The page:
This week, ten years ago, the second graders were in the atrium, and a young Hindu boy sat working alone with the Maxims (New Testament moral statements). Across the room, a group of boys sat with their backs to him while they worked with the blocks with which they could build the model city of Jerusalem. Despite my efforts and the attempts of teachers in other classrooms, this group of boys had persisted in isolating and mocking the young Hindu for his different skin color and belief system.
He brought to me the tablet with Paul’s words, “Your body is a temple of the Holy Spirit within you”, and asked, “What does this mean?”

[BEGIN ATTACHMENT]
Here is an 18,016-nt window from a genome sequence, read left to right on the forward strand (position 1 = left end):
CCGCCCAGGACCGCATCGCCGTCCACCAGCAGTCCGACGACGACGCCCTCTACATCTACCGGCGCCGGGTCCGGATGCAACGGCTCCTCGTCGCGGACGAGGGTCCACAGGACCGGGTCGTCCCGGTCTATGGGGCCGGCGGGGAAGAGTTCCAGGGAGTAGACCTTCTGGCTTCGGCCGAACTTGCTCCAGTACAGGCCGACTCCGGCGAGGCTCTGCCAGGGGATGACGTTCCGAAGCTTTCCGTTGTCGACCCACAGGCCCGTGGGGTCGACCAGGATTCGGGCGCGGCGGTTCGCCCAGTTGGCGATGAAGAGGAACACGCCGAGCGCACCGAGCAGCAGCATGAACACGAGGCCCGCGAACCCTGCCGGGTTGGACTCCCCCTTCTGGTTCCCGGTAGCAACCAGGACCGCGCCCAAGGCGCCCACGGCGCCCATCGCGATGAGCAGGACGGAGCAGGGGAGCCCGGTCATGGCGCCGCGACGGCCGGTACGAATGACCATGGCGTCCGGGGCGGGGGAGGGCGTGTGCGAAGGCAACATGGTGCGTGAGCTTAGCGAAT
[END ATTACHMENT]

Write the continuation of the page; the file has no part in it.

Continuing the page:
“What vision does it give you?” I asked, turning the question around for him.
He gazed in silence for a moment at the boys across the room then pinched the skin of his wrist, drawing it upward. “I think it means this is made from God, and so are they.” Here he pointed at his tormentors. “I think it means we must love each other; I should go to them.”
And he did.
Before this conversation I would have told you that God’s temple was the Holy of Holies represented in our atrium by just one of the blocks those boys worked with at the Jerusalem table. Forevermore, I see it now revealed in the faces of all those around me. To be a catechist with the children is to have such revelations of God incarnate unveiled daily before us; it is to live in a new spiritual world, a world of hope for the future and faith in the children of God.